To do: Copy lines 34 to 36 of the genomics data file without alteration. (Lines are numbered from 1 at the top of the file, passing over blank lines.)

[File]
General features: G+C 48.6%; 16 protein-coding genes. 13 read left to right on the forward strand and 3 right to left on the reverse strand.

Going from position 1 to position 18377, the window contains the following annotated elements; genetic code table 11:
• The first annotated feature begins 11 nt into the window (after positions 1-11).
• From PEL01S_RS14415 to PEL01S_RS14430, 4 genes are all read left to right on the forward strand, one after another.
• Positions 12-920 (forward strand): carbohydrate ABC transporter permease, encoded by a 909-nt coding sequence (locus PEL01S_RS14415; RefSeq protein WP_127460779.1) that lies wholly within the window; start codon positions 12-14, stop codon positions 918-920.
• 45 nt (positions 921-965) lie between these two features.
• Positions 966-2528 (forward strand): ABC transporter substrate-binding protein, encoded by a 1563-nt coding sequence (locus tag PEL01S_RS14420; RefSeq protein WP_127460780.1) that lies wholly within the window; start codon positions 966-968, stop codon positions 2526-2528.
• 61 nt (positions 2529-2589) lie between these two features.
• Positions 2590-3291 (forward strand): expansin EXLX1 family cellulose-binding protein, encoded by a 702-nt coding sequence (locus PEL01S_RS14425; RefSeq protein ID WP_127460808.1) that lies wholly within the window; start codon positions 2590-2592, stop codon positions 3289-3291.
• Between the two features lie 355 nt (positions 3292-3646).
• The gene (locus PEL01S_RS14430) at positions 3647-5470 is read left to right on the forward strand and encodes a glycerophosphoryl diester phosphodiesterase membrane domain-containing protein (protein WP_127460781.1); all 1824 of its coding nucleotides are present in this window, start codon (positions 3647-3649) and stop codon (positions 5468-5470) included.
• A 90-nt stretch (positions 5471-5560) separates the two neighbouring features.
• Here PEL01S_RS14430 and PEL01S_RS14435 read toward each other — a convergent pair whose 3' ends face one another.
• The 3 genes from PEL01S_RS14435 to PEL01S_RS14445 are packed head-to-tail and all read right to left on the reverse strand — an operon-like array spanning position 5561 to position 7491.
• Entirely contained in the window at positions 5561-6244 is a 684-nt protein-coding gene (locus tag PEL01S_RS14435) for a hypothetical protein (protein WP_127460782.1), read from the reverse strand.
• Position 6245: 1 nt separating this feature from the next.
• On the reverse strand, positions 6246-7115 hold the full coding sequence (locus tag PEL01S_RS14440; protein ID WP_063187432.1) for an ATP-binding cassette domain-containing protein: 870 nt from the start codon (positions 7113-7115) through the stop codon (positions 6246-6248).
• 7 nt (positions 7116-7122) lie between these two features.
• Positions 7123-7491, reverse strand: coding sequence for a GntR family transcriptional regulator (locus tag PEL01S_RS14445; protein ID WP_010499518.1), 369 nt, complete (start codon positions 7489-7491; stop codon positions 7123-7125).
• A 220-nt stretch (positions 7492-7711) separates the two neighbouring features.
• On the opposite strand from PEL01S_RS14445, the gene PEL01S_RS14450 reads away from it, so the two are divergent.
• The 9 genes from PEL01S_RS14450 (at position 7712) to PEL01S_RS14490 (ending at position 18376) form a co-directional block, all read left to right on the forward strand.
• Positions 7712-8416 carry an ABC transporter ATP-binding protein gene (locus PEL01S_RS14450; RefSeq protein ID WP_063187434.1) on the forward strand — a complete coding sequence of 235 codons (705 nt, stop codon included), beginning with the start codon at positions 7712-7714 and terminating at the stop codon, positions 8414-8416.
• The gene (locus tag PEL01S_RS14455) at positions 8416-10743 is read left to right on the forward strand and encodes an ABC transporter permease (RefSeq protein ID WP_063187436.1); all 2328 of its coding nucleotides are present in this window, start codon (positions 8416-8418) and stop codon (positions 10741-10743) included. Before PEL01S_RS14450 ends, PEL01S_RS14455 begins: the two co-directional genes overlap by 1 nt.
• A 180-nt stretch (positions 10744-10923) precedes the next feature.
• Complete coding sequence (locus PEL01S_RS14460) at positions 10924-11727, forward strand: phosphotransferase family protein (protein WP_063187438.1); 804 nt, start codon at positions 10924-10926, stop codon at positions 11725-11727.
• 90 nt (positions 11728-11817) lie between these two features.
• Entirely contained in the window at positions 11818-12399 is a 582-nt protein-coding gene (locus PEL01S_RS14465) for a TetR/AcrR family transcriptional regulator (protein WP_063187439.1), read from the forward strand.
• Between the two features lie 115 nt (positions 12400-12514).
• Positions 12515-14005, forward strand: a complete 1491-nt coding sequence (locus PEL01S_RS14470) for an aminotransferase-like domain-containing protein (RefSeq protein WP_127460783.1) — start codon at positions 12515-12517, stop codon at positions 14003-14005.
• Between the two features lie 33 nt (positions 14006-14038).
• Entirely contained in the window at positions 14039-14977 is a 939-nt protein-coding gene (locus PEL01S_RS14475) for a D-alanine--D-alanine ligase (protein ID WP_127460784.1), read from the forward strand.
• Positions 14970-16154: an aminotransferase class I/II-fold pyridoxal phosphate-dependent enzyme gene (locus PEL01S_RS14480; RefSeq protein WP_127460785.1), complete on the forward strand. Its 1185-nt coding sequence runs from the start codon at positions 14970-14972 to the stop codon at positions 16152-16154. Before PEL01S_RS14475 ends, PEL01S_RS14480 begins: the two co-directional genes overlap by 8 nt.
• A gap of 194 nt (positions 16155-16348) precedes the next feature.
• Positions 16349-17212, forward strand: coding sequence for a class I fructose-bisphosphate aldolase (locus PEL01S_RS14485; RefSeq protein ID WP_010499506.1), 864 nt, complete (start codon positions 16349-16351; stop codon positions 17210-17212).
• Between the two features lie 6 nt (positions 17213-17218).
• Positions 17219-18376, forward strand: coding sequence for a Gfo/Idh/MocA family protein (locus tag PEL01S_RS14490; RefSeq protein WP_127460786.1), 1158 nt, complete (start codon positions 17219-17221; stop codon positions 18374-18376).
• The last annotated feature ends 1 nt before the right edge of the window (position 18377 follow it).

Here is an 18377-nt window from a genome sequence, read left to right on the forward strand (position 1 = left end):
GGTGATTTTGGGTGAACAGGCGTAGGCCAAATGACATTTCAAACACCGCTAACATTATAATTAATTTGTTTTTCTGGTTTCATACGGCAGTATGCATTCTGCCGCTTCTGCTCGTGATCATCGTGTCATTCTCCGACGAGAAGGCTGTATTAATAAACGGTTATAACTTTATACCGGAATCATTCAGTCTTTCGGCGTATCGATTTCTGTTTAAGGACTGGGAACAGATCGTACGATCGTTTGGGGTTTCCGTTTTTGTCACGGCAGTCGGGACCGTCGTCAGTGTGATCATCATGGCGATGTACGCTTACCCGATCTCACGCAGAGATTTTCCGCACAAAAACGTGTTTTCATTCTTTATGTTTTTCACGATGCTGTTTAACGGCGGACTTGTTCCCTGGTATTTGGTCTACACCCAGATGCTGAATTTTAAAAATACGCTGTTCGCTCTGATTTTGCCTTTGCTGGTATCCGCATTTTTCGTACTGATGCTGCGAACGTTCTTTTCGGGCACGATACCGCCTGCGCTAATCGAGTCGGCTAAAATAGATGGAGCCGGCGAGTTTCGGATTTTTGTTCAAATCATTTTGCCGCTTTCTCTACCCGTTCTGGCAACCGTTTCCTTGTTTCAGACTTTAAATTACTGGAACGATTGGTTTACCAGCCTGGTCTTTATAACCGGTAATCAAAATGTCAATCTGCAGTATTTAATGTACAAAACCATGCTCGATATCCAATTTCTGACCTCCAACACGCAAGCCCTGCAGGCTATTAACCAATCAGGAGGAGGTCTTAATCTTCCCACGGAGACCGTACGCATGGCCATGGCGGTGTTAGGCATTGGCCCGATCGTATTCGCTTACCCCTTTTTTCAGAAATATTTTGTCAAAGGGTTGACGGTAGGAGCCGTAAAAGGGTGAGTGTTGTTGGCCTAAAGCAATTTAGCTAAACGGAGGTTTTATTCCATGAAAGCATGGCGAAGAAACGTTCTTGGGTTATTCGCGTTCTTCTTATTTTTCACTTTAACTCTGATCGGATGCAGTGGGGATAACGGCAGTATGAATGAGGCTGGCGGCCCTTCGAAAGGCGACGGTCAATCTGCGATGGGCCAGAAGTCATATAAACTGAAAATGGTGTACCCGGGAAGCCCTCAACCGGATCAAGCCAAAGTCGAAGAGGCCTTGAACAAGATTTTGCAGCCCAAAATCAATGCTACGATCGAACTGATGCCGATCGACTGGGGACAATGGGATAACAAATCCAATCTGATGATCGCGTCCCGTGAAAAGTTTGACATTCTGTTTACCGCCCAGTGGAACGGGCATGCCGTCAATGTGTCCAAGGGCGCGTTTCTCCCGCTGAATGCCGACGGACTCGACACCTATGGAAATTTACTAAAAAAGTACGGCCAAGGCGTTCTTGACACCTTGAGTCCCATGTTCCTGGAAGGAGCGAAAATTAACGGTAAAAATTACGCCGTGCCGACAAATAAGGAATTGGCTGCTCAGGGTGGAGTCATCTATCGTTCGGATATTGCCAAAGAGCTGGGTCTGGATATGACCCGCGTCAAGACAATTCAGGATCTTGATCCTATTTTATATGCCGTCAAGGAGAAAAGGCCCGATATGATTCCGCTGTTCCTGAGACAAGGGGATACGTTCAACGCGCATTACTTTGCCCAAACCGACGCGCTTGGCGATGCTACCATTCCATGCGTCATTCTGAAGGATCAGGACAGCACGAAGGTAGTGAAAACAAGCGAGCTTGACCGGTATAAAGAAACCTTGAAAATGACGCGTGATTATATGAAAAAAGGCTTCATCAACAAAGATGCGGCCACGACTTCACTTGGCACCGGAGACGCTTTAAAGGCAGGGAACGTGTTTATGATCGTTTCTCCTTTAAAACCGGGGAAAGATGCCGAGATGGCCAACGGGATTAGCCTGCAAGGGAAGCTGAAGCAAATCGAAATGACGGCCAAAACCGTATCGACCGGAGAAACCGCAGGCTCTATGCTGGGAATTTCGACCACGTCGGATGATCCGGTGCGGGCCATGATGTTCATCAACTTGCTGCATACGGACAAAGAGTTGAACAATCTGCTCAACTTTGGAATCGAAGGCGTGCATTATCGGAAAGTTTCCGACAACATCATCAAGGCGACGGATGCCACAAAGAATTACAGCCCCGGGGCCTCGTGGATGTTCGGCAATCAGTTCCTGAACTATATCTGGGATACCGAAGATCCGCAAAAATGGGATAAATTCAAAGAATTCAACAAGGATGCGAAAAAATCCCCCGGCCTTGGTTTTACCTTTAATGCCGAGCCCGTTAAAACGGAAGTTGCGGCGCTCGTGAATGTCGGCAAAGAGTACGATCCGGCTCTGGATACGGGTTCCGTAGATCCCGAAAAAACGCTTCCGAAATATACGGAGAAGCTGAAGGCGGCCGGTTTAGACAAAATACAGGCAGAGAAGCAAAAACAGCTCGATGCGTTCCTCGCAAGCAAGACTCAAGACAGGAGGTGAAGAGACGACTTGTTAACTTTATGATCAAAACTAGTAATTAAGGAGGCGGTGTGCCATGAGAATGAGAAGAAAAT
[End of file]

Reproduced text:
• A gap of 194 nt (positions 16155-16348) precedes the next feature.
• Positions 16349-17212, forward strand: coding sequence for a class I fructose-bisphosphate aldolase (locus PEL01S_RS14485; RefSeq protein ID WP_010499506.1), 864 nt, complete (start codon positions 16349-16351; stop codon positions 17210-17212).
• Between the two features lie 6 nt (positions 17213-17218).